The Financial Express

Pandemic could push 60m into ultra poverty globally

WB estimates, warns of collapsing growth

| Updated: June 09, 2020 12:02:54

File photo used for representational purpose File photo used for representational purpose

The World Bank has warned that as many as 60 million people worldwide could be pushed into extreme poverty due to the impact of the deadly coronavirus.

"Our estimate is that up to 60 million people will be pushed into extreme poverty - that erases all the progress made in poverty alleviation in the past three years," bank president David Malpass said on Tuesday (Washington time).

The people, who live on less than US$1.90 (Tk 161.5) a day, are defined as extreme poor.

He issued the warning after announcing the lender's emergency operations to fight COVID-19 for the 100 developing nations, home to 70 per cent of the world's population, the bank said in a statement.

The bank chief said the global economic growth could also be shrunk by 5.0 per cent this year as almost all the countries in the world are struggling with the pandemic.

The Washington-based lender has announced a US$160 billion worth of grants and low-interest loans, to be disbursed in 15 months, to help poor countries tackle the COVID-19 crisis.

Mr Malpass said, "Millions of livelihoods have been destroyed and healthcare systems are under strain worldwide."

The COVID-19 pandemic has already caused a million of jobs cut across the globe and severe businesses fallout, with poorer countries feeling the brunt.

Mr Malpass said, "The World Bank Group has moved quickly and decisively to establish emergency response operations in 100 countries, with mechanisms that allow other donors to rapidly expand the programmes."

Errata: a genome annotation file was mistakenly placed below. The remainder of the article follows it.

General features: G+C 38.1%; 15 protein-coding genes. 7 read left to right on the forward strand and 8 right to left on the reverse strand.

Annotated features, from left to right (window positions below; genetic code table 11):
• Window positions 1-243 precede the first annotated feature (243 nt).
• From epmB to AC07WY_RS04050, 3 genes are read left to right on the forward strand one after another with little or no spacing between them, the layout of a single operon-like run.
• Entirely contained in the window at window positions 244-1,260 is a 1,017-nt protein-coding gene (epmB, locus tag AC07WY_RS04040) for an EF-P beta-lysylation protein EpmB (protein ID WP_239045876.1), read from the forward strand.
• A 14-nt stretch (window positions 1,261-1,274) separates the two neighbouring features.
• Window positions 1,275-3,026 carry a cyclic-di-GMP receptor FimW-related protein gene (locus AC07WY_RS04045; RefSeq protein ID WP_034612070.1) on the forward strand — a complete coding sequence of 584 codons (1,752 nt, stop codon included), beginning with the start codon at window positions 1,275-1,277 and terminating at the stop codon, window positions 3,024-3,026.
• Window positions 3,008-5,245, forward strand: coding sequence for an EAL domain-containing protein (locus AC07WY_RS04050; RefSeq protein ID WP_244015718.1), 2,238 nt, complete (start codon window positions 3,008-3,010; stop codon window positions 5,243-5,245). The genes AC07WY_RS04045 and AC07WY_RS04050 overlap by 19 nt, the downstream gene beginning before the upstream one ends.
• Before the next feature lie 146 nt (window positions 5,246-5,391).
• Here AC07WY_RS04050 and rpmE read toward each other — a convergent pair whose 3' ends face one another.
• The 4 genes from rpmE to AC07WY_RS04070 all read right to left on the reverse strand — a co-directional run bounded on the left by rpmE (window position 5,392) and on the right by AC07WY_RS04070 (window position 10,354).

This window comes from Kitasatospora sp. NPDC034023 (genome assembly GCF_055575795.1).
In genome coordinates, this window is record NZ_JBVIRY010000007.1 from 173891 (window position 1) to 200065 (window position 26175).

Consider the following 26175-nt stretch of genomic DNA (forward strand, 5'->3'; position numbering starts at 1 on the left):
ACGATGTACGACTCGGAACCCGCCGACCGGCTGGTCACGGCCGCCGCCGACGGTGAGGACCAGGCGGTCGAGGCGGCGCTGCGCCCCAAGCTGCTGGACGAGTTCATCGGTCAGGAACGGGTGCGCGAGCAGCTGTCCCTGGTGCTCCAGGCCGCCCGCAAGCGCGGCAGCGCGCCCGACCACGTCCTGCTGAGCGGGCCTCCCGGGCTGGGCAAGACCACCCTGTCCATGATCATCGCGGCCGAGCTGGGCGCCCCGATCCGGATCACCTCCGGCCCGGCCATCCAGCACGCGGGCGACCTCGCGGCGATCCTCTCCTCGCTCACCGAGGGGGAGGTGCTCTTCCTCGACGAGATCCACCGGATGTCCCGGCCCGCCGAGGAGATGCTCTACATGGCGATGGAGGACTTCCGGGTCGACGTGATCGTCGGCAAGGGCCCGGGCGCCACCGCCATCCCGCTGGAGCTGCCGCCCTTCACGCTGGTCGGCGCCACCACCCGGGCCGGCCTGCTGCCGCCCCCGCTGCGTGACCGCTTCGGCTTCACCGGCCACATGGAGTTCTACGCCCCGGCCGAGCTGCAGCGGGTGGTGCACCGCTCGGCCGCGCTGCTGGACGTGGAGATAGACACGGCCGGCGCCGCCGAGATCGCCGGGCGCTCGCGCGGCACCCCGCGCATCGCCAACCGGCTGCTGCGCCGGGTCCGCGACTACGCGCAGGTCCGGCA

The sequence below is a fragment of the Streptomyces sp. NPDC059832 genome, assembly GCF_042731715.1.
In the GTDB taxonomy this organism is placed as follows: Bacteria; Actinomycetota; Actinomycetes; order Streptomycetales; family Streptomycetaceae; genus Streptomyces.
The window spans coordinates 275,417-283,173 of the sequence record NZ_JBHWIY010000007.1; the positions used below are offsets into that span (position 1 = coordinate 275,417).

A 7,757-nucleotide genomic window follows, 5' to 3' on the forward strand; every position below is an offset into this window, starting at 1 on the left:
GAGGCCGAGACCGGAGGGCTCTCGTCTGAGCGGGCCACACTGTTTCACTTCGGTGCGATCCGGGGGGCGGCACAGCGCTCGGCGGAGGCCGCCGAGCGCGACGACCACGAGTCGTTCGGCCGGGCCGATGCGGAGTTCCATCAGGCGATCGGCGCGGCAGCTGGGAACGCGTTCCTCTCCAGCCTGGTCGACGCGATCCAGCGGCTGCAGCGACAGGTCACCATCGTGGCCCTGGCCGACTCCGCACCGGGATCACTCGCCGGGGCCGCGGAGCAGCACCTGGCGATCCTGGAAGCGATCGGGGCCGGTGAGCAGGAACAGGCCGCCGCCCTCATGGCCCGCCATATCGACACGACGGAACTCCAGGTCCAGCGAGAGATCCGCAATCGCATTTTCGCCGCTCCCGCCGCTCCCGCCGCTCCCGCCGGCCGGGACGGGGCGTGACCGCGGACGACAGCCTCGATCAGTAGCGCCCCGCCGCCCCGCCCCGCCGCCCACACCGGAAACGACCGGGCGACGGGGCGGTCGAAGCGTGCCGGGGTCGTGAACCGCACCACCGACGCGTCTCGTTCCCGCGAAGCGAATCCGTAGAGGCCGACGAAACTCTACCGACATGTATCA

"To return to growth, our goal must be rapid, flexible responses to tackle the health emergency, provide cash and other expandable support to protect the poor, maintain the private sector, and strengthen economic resilience and recovery," he said.

The WB Group's other windows including-- the International Finance Corporation (IFC) and Multilateral Investment Guarantee Agency (MIGA)--have also fast-tracked support to businesses in developing countries, including trade finance and working capital to maintain private sectors, jobs and livelihoods.

The bank's support through grants, loans and equity investments will be supplemented by the suspension of bilateral debt service, as endorsed by its governors.

IDA-eligible countries that request forbearance on their official bilateral debt payments will have more financial resources to respond to the COVID-19 pandemic and fund critical, lifesaving emergency responses.

"The bilateral debt-service suspension being offered will free up crucial resources for IDA countries to fund emergency responses to COVID-19," said Mr Malpass.

The president suggested the nations should move quickly to substantially increase the transparency of all their governments' financial commitments.

This will increase the confidence in the investment climate and encourage more beneficial debt and investment in the future, he noted.

The bank's operational response will strengthen health systems, support the poorest households, and create supportive conditions to maintain livelihoods and jobs for those hit hardest.

Country operations will deliver help to the poorest families through cash transfers and job support; maintain food security, nutrition and continuity of essential services such as clean water and education; target the most vulnerable groups, including women and forcibly displaced communities, who are most likely to be hit hard; and engage communities to support vulnerable households and foster social cohesion, the Washington-based lender said.

The scale and speed of the response is critical in helping countries mitigate the adverse impacts of this crisis and prioritise the human capital investments that can accelerate recovery, it added.

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